I wrote last week that with an Administration and Congress both prioritizing gender equality and women’s economic empowerment, now was a good time to put in place legislation that would leverage the power of US-based multinational enterprises to encourage gender equality in the workplace in countries that legally enforced discrimination. A recent case of US-based multinational enterprises abetting discrimination suggests an extension to the law, and the creation of the new US Development Finance Corporation provides a new tool for the legislation to use.
CGD Policy Blogs
Today, the Trump administration rolled out the Women’s Global Development and Prosperity Initiative (W-GDP). Pillars one and two seem to suggest a rebranding of existing funding for women’s economic empowerment efforts in USAID and a repackaging of previously announced initiatives at the World Bank and Overseas Private Investment Corporation. But the third pillar is potentially more encouraging.
Earlier this month, a bipartisan bill became law that could fundamentally change how the United States’ primary aid agency engages on women’s economic issues.
Now that JB is back home, what next? She’s running again as the only woman among five major presidential candidates in the May 2019 elections.
The broad scope of the Sustainable Development Goals acknowledges that human development is multifaceted and that gender equality is crosscutting.
In the drive to measure these concepts and gauge progress, there has been a proliferation of indices in recent years. The allure of indices is twofold: they reduce complex concepts and multiple indicators into one number, and this number can be used to rank countries and, so the theory goes, drive change. In one fell swoop then, indices seem to bring simplicity, order, and transformative potential.
UN Secretary General Antonio Guterres has said gender equality at the United Nations is “an urgent need – and a personal priority. It is a moral duty and an operational necessity.” Guterres was quick to meet his goal of gender parity in UN senior management. But 18 years past an initial 2000 target date for gender parity in the UN system as a whole, there is still a long way to go. The organization remains off track to meet the new target for parity at all levels by 2030. There is also evidence that the rate of change will be hard to boost without a new approach.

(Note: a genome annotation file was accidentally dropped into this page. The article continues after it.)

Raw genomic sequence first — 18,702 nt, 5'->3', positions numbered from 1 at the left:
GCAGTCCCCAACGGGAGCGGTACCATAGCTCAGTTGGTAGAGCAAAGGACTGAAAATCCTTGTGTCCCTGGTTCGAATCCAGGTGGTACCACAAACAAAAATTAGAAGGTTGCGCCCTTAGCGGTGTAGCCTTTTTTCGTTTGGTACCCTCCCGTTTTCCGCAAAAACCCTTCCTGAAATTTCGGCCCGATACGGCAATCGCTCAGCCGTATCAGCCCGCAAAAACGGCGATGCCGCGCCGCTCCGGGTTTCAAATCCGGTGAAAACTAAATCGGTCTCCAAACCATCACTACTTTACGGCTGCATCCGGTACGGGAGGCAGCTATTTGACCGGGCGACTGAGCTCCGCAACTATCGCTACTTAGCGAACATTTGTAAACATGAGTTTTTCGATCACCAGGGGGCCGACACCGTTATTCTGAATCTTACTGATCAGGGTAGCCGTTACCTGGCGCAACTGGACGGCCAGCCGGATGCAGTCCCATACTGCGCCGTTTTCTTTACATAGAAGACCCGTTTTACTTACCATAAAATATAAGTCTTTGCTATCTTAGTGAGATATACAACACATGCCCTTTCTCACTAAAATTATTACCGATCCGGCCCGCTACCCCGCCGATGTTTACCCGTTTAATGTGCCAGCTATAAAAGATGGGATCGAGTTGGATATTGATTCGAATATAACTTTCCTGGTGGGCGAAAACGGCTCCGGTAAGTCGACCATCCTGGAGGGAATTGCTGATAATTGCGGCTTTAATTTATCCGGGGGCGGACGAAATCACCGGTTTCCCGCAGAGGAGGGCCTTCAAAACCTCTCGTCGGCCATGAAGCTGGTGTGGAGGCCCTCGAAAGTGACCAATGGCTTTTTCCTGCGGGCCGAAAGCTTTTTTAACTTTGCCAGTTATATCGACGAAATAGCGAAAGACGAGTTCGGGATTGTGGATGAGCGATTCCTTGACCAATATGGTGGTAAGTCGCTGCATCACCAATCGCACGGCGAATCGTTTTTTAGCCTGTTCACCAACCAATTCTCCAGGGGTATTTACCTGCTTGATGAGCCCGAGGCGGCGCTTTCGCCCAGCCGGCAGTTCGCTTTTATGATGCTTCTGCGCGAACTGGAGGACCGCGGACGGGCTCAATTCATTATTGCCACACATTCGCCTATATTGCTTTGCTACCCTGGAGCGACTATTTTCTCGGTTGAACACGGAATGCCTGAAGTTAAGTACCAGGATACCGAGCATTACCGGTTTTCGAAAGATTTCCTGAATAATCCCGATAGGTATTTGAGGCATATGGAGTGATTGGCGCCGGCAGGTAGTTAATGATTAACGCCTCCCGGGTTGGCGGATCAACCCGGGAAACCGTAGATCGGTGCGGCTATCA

The Women, Business and the Law program at the World Bank has done a wonderful job of cataloguing the thousands of legal restrictions worldwide that constrain women’s abilities to be equal participants in the economy—from legislation mandating women ask a male family member for permission before opening a bank account through rules banning women from certain jobs to unequal property rights. Pairing that data with surveyed outcomes would make it an even more powerful tool.
Why should countries invest in human capital? As emerging technologies impact economies and societies, how can we ensure that the most vulnerable are protected? Who will step up to finance the SDGs? Next week’s Annual Meetings of the World Bank and the IMF will convene 13,000 global policymakers, private sector executives, academics, and civil society members in Bali, Indonesia as they work to address these questions and more.
We know that technology—especially emerging technology on decentralized ID—has a huge potential in combating both these issues. We also know that technology has a huge gender problem worldwide.
Time to Deliver: New Ebola Findings Highlight the Need to Improve Evidence and Interventions for Pregnant Women
On July 23, an outbreak report in The Lancet Infectious Diseases documented the case of a female Ebola survivor who transmitted the virus to family members more than year later. This raises new questions about how pregnancy may impact the presentation of Ebola virus disease (EVD), not just for women in the near term but across multiple pregnancies, and potentially as the source of new outbreaks.